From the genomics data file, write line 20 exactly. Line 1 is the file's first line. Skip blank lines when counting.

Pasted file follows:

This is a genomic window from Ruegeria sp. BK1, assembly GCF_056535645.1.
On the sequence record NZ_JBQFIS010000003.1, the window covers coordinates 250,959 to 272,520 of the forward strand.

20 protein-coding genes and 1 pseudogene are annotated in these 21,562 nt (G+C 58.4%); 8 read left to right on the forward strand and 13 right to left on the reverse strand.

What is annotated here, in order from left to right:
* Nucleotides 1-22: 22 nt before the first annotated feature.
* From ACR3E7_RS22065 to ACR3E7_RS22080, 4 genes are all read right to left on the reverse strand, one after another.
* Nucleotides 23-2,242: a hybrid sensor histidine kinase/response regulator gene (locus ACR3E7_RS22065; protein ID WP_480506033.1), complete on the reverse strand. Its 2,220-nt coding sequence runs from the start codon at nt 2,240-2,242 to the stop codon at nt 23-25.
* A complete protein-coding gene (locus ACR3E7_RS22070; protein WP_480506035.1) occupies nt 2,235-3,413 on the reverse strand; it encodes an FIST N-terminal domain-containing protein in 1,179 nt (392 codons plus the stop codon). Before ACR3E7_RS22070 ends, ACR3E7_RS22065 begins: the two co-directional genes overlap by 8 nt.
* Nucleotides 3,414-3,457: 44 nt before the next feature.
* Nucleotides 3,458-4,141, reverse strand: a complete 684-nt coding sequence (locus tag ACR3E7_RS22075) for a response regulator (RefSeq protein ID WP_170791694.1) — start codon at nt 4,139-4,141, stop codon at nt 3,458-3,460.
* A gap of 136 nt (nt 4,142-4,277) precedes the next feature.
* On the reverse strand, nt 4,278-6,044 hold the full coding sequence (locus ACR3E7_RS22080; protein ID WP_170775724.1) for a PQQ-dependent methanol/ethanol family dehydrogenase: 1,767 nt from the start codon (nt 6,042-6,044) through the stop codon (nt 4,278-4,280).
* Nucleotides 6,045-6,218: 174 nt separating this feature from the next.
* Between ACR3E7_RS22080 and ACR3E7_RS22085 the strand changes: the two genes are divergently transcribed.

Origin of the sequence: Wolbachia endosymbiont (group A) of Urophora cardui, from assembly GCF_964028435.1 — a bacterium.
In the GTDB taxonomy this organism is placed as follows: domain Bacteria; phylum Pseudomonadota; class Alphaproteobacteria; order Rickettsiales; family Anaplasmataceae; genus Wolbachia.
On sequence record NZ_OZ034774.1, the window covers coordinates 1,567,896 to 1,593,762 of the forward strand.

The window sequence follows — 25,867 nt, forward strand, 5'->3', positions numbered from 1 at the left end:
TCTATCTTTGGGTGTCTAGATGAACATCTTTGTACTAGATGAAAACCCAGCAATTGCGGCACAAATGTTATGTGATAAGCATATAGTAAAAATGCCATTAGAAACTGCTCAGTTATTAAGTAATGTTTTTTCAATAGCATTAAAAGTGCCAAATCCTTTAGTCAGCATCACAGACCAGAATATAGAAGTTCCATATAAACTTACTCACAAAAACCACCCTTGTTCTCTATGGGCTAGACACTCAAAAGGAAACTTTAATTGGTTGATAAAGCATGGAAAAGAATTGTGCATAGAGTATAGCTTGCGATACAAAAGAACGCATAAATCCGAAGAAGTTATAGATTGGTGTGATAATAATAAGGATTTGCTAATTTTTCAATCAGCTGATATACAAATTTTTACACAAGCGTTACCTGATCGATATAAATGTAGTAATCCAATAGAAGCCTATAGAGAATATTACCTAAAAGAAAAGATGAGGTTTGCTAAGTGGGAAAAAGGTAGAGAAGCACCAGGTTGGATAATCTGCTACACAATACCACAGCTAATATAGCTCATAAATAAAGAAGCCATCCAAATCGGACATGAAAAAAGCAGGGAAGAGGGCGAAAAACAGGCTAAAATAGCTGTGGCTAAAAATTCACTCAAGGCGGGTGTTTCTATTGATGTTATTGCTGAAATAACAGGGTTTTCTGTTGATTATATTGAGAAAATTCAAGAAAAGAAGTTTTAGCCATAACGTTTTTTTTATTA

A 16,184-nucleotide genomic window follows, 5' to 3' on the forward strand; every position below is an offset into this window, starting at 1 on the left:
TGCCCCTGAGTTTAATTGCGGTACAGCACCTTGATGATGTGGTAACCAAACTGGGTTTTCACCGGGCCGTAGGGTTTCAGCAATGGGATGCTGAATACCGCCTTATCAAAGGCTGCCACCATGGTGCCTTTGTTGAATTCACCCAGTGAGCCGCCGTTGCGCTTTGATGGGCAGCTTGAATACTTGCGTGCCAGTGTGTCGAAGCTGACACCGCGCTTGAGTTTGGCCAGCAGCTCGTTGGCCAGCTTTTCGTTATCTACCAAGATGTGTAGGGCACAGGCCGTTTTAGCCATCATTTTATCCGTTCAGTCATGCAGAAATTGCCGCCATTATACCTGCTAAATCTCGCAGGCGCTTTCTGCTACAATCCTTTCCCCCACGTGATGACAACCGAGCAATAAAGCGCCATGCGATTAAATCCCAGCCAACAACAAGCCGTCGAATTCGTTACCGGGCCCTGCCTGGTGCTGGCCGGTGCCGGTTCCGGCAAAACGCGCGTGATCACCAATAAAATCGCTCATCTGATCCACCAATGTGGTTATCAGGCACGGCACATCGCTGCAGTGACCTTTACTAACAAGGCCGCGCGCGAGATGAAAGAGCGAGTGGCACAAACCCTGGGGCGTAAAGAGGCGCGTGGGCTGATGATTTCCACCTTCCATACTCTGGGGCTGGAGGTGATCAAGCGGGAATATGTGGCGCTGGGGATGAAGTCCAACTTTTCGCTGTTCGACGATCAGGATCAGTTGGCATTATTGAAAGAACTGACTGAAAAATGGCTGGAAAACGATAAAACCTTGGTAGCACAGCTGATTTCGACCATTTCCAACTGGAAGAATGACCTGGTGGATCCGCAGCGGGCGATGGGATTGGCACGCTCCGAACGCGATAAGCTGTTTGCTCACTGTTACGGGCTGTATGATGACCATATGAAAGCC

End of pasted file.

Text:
A 16,184-nucleotide genomic window follows, 5' to 3' on the forward strand; every position below is an offset into this window, starting at 1 on the left: